Pop science about the history and current state of the space program, focusing on the effect of space travel on the human mind and body. Funnier, better-researched, and more informative and coherent than Spook and Bonk, and marginally less gross than Stiff, this is exactly what I want out of light pop nonfiction: an entertaining read that tells me stuff I didn’t already know.

This is a very, very funny book, crammed with hilarious asides and footnotes and “you can’t make that stuff up” trivia. Roach’s comedy sometimes feels forced in her other books, but here it flows naturally from the subjects she’s investigating. Her twelve-year-old sense of humor is a perfect match for her earnest investigation of space toilets, experiments to find out what happens when you make someone sit on a couch and not bathe for three weeks, the possibility of improving bone density in old women by whacking them across the hips, and rumors about masturbating space monkeys.

I can’t decide if the funniest chapter was the hilariously disgusting one about not bathing, the even more hilariously disgusting one about space cuisine (at one point, designed by Army veterinarians), or the one in which she doggedly pursues rumors of zero-gravity sex through a morass of hoaxes, porn flicks, and websites for dolphin-fanciers. (My favorite moment in the latter was either the footnote about prehensile dolphin penises, or the conversation about Ingmar Bergman she has with the porn producer.) I even enjoyed the chapter on vomiting, though I probably shouldn’t have read it while eating lunch.

Packing for Mars: The Curious Science of Life in the Void
Spook: Science Investigates the Afterlife, by Mary Roach.

The delightfully-named Roach also wrote a book called Stiff, about cadavers, which became a surprise success because she's so damn funny. The subtitle of Spook is misleading, as it's not a general overview or history of scientific attempts to prove, disprove, or quantify the afterlife, but Roach's unstructured exploration of a selection of such attempts, the ones that happen to strike her fancy. If you already know a lot about spiritualism and research into psychic phenomena, there's little new material here. What there is, however, is a most charming tour guide. Roach goes to India to tag along with a reincarnation researcher, and a live rat falls off a balcony and lands on her shoes; she reads up on Victorian seances, then heads to a library to examine a preserved specimen of ectoplasm and read about a woman whose ectoplasm turned out to be sheep lungs; having finished that task, Roach goes to a Pakistani restaurant and orders lamb. Spook is rambling and not terribly deep, and it could have benefited from illustrations, but it's a quick, very funny, and periodically illuminating read.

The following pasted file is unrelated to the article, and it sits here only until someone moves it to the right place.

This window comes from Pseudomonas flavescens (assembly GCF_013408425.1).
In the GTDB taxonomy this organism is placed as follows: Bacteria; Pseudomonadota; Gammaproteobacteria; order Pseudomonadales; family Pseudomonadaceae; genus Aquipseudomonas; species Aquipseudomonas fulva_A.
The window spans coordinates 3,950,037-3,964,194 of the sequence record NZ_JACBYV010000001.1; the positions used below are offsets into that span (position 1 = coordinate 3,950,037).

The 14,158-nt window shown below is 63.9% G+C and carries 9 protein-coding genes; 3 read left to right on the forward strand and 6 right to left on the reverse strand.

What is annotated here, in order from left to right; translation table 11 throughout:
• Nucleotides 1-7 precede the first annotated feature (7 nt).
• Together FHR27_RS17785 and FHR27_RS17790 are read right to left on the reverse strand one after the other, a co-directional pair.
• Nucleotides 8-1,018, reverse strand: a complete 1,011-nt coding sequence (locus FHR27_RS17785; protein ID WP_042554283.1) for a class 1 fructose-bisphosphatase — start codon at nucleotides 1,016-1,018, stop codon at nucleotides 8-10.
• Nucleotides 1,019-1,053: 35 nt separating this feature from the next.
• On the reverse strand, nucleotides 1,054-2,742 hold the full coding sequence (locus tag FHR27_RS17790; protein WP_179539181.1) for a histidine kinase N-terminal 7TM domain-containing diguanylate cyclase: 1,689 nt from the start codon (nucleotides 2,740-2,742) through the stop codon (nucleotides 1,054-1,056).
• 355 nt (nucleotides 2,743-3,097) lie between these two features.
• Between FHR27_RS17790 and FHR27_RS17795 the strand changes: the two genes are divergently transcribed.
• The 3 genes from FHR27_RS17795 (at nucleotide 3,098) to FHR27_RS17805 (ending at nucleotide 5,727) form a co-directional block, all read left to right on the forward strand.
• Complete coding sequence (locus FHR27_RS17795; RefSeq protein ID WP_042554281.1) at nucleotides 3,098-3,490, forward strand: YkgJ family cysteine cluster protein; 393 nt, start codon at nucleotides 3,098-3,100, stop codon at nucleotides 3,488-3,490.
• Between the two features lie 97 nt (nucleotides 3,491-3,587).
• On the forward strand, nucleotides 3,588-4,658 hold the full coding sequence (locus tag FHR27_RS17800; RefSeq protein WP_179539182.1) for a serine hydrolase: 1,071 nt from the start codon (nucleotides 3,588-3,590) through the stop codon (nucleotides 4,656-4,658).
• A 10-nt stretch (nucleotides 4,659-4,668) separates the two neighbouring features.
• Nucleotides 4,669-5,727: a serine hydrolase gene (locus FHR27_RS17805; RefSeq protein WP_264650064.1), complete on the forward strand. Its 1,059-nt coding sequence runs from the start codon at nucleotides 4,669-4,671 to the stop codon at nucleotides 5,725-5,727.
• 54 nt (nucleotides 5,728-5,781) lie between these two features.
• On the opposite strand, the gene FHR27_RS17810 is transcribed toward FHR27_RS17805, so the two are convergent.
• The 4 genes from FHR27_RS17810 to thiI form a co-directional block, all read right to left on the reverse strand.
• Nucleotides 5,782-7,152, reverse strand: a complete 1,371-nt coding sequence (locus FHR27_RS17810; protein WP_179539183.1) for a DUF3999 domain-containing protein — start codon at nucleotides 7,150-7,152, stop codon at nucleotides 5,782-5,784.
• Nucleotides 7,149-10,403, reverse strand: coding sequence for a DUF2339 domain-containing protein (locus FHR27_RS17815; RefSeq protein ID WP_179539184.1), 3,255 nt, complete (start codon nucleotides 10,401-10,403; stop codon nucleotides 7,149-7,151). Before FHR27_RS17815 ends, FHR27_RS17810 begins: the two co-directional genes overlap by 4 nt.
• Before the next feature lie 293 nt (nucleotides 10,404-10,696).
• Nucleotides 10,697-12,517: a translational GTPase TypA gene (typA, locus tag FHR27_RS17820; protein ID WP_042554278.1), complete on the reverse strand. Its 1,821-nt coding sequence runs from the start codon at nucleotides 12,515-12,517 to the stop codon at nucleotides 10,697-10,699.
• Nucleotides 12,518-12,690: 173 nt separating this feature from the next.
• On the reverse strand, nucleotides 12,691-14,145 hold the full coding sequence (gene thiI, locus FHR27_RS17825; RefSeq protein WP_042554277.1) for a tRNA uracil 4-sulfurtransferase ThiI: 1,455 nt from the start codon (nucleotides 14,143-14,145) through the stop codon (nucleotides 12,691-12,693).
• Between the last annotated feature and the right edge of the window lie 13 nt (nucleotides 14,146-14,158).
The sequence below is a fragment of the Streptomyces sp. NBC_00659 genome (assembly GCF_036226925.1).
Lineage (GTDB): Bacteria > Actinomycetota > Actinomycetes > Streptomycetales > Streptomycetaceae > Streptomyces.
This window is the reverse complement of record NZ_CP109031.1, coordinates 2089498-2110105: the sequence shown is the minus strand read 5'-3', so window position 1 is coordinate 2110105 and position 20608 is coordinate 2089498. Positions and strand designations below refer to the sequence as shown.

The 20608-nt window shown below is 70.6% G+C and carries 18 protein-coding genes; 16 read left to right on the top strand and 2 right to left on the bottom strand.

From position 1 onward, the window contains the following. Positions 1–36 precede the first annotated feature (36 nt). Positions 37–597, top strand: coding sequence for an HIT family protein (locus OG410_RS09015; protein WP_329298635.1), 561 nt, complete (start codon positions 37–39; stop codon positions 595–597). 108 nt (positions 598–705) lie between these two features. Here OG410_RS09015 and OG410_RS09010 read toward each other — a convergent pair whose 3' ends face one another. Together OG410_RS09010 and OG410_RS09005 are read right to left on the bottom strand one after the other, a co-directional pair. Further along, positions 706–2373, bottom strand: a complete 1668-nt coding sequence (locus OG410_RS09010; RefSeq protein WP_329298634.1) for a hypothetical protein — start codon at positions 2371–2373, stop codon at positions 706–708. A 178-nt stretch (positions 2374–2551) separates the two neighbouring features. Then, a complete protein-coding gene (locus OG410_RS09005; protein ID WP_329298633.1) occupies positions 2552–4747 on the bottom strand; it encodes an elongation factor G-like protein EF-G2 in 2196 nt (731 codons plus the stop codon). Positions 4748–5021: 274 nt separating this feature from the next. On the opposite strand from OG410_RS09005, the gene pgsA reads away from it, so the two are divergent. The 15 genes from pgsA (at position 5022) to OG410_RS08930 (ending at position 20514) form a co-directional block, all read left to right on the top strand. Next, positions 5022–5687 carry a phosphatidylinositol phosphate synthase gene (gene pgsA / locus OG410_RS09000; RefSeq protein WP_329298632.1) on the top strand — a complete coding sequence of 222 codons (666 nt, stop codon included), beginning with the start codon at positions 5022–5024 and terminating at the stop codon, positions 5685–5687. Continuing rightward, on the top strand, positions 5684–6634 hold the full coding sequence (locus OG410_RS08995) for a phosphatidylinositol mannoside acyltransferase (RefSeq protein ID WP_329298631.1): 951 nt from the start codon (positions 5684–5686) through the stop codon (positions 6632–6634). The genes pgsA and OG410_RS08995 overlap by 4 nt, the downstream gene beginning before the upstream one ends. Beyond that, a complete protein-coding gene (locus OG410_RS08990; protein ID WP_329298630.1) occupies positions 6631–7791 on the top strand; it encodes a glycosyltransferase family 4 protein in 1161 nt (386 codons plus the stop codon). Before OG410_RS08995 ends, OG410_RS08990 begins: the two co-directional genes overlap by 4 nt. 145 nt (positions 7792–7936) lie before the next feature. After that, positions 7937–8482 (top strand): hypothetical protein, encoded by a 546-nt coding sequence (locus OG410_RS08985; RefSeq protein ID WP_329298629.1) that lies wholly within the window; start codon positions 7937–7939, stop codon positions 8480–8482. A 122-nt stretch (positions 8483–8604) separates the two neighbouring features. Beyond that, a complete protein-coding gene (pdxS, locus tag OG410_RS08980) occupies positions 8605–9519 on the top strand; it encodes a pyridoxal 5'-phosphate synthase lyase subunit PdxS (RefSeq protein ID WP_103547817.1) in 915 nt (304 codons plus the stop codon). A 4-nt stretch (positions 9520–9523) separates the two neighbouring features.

The Killing Season: a Summer Inside an LAPD Homicide Division and Homicide Special, by Miles Corwin.

Corwin is a journalist who tagged along with two detectives working homicide in South Central for a summer. This was written in 1997, and nothing much has changed: the police don't have enough money, resources, or manpower to handle their caseload, and nobody seems to care much about black-on-black crime in the ghetto except the people who live there. The detectives are a mismatched pair: a driven black woman who grew up in South Central, and a wisecracking white man who's struggling to hang on to his job when everyone thinks he's too old and should retire. Their interactions are vivid, and the dialogue is snappy and believable. Corwin's explanations of the background and history of Los Angeles and its social structure and problems are pithy, clear, and insightful.

I picked this up because I had enjoyed Corwin's Homicide Special, a sort of sequel in which he tags along for a year with a different LAPD division, one investigating high-profile and unusually complex homicides involving international gangs, celebrity suspects or victims, cold cases, and so forth. I regret to say that I found that book much more interesting, because the crimes were more interesting as crimes. Reading purely as a reader looking for entertainment, the special cases and their investigations were much more involving than the ones in South Central, which were almost all gang or robbery-related. The special cases involved sleuthing of the sort you find in a mystery novel, where detectives ponder motive and opportunity; the gang homicides all had straightforward motives and solving them was about amassing physical evidence and interviewing witnesses... but none of the cases were especially mysterious. Also, I had trouble keeping track of who was who when a single case might have people named L'il Slugger, L'il Baby, and L'il Day Day.

Both of Corwin's books are worth reading, but unfortunately the one that has more social value by paying attention to people who are usually ignored, is not as gripping as the one about people who got plenty of press in other media already.